But overall on tour here and abroad, I can’t really pinpoint any true racial interactions, fortunately. I can appreciate it, and it’s anecdotal either way, but I can appreciate that with the band, I’ve been fortunate not to have any issues. I’ve gone places and someone thought I was the merch girl, but it’s not because I’m black or something, but that’s just because I’m a woman in metal, but that’s something completely different. But yeah, I’ve been fortunate to have a pretty smooth go when it comes to touring. I mean, when we were in Hungary. I know one night, crap, I want to say, we were somewhere, and they were worried about Nazis coming, or not Nazis, skinheads. And they were like, “There are a lot of skinheads that frequent here.” I think we were with Enslaved and they were like, “Last time we were through here they came to the show, causing trouble.” And so, a few did come to the show and then after the show, they came up to me and they were like, “You have a beautiful voice and we loved your show.” And I was super confused. I was like, “I don’t know this culture. I don’t understand. Your skinheads are nothing like our skinheads.” So I didn’t really know what to do with that, but they didn’t pop off and everything was fine. So I know that I’ve been fortunate in that aspect to not have experienced anything too traumatic.
That’s awesome. And it’s lucky for you, I mean, sadly it’s not for everybody. There’s not a lot of female black singers in metal and we need more. And your voice is amazing, as I said. What makes you think that we don’t have more female black singers in metal?
I think it’s a multitude of reasons. Recently I did a poll among friends and just in general, because I wanted to know, sometimes I get the sentiment told to me via online comments and stuff that I sound pop, or I sound hip hop, and I don’t fit the music. And so I asked, because I want to know if this is a black, a racial thing or if it’s a sexist thing. And so basically, the feedback was it’s a sexist thing. It’s not just because… They’re not saying that to me specifically like as a black female, it seems to be the tone that female, clean singing that isn’t symphonic is connotated to sounding pop. It just, by default, to the average metal listener is just defined as too poppy, right?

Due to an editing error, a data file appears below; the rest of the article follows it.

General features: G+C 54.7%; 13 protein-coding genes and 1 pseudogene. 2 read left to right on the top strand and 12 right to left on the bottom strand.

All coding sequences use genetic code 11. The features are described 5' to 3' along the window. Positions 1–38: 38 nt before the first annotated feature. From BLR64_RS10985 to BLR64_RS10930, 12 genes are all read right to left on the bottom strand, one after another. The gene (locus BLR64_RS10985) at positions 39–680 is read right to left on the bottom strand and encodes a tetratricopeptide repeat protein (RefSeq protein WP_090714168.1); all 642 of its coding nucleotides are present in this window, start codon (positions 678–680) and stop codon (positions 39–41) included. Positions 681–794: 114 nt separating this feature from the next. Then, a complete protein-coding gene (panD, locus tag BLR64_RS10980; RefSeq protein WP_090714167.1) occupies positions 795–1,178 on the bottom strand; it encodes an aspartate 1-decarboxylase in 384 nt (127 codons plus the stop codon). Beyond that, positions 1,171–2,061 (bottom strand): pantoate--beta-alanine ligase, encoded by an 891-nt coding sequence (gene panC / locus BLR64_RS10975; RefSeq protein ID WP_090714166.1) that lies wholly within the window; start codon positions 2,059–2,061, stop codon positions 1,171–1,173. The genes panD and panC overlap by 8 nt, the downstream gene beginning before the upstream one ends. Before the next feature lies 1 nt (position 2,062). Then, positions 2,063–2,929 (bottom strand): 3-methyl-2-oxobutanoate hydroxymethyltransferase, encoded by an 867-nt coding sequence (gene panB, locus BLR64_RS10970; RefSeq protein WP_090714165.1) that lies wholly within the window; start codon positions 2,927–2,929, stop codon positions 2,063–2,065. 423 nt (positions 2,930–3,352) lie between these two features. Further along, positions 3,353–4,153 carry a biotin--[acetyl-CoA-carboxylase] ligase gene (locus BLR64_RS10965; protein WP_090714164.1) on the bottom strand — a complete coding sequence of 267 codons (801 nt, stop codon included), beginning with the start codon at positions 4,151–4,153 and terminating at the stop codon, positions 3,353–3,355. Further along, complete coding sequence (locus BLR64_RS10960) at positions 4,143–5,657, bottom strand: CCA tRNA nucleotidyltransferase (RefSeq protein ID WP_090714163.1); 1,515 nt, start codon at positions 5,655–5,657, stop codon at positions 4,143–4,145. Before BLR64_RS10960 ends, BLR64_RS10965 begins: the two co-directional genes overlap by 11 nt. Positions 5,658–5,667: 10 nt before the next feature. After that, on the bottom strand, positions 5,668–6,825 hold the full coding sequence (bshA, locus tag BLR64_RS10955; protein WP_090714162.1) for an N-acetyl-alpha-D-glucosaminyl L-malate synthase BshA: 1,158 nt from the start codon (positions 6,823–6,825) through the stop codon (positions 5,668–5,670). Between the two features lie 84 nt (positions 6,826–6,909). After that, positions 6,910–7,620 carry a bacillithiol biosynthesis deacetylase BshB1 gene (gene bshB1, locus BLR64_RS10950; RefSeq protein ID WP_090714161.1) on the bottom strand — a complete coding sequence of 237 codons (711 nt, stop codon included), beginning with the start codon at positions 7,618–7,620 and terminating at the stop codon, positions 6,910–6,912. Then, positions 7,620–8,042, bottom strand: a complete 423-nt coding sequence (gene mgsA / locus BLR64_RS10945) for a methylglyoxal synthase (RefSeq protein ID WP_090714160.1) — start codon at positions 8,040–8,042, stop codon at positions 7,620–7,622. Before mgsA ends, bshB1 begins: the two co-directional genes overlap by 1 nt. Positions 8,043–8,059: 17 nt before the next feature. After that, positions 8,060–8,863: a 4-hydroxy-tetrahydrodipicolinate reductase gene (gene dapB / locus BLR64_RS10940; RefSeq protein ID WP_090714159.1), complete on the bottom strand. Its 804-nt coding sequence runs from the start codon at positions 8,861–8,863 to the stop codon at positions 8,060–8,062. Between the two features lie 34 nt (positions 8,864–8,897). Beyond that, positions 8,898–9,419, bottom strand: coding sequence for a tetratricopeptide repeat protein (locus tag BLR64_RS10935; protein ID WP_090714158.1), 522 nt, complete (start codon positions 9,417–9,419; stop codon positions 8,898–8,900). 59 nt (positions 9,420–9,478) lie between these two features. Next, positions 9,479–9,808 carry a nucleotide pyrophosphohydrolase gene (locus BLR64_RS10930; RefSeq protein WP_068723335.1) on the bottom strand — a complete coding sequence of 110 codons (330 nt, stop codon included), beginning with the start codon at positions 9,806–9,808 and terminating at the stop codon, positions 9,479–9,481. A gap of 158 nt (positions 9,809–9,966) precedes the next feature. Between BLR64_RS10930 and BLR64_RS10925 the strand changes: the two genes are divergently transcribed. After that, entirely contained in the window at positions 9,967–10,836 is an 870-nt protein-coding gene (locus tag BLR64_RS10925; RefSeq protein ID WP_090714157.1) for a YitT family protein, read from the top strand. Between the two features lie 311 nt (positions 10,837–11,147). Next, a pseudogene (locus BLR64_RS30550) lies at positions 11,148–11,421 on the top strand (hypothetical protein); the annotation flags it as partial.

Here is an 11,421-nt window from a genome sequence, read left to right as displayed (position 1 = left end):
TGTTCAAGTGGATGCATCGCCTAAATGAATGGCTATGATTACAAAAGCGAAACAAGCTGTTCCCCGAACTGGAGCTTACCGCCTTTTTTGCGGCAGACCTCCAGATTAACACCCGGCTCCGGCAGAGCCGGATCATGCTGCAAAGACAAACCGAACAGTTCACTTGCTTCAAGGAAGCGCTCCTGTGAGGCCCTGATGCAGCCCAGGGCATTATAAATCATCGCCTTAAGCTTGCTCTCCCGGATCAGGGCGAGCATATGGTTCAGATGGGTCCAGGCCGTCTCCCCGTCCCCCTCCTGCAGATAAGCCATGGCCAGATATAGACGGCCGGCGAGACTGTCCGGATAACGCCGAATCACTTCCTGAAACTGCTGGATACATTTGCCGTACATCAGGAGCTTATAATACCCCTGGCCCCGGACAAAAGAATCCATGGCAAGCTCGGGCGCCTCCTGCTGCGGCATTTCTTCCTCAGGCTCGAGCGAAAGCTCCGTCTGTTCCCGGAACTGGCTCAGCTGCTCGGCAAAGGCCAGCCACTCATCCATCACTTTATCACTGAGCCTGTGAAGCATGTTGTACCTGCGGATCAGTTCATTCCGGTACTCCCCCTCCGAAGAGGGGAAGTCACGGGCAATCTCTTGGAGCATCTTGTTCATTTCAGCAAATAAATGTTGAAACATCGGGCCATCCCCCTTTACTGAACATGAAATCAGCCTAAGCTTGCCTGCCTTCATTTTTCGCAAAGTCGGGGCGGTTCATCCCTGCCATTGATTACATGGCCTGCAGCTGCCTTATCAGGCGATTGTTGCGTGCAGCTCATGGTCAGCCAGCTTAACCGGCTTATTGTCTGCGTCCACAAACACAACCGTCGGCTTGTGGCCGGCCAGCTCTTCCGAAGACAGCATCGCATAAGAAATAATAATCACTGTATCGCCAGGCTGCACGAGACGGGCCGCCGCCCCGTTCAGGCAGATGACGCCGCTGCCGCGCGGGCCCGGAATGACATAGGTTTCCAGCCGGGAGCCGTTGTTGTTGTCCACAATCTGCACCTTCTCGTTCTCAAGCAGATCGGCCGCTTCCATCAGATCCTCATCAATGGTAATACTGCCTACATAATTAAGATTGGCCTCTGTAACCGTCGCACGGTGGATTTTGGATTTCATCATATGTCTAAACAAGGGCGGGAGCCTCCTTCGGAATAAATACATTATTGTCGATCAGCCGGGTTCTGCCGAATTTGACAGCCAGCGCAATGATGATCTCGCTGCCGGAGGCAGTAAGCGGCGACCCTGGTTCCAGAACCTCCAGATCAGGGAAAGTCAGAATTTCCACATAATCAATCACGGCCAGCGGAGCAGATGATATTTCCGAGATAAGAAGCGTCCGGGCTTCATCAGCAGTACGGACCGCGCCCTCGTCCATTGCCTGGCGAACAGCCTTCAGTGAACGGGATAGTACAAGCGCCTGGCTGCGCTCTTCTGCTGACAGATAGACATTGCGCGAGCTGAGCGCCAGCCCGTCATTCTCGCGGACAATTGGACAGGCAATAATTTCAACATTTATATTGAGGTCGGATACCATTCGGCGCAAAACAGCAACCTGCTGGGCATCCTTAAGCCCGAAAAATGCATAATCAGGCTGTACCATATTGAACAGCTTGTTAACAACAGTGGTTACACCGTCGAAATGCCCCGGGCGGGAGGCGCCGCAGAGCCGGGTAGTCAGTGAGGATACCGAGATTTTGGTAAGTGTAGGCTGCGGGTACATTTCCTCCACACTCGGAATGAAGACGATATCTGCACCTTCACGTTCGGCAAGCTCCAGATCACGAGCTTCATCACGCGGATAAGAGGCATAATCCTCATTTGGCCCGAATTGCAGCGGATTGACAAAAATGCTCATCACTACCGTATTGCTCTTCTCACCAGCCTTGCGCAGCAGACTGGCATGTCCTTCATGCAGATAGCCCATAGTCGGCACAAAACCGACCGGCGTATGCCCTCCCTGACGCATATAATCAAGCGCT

And so I feel if you add in the elements of what comes with clean singing or what, let’s say, might influence the majority of black female singers, there’s a good chance that it’s more soul, it’s more gospel. It’s more RNB, it’s more blues. And so they’re going to be run to go down a different path and not pursue metal. So in Houston, I sang and I was known around generally, not too large like now, as a vocalist. And the people that hung out in our music scene and, not the metal scene, but in the broader music scene, were very pushy for me to sing in hip hop or sing for… It was like, I was basically told don’t go anywhere near rock and metal. And it’s like, “Why?”
And not that there’s no good reason, but it’s like, “Your voice just fits this and your voice just fits that.” And to me, that’s not fair, and it doesn’t make a lot of sense. And you’re never going to have good inclusion or you’re never going to have a diversity or dynamic to sound if it’s only like, well that fits that. And what Dobber heard in my voice and what he heard from me… I’m a very melancholy person. I’m in and out of bouts of depression and what I identify with metal and metal-adjacent music is, what I identify with the music that I find, if it makes me, if I’m already sad and it makes me sadder then I’m like, “This is going on a playlist.” And I like things that give me these, not give me these dark feelings, but validate my dark feelings, because I feel like that helps me release them.
And so what Dobber heard in my voice that he feels like this, gospel and soul are usually dark fucking sounds. They’re dark songs, they’re dark lyrics. Blues is sad. And so he’s like, why wouldn’t this go with… If you put a soulful, dark gospel singer over something like 40 Watt Sun and you don’t think that would devastate people? And so that’s what he wanted to do. He’s like, “I want to take you, you’re this dark songbird and put it with this music that backs it up to bring home the whole package, to bring in that whole essence with a female touch.” So, there’s obviously a lot of variables of why more black people in general are not into metal.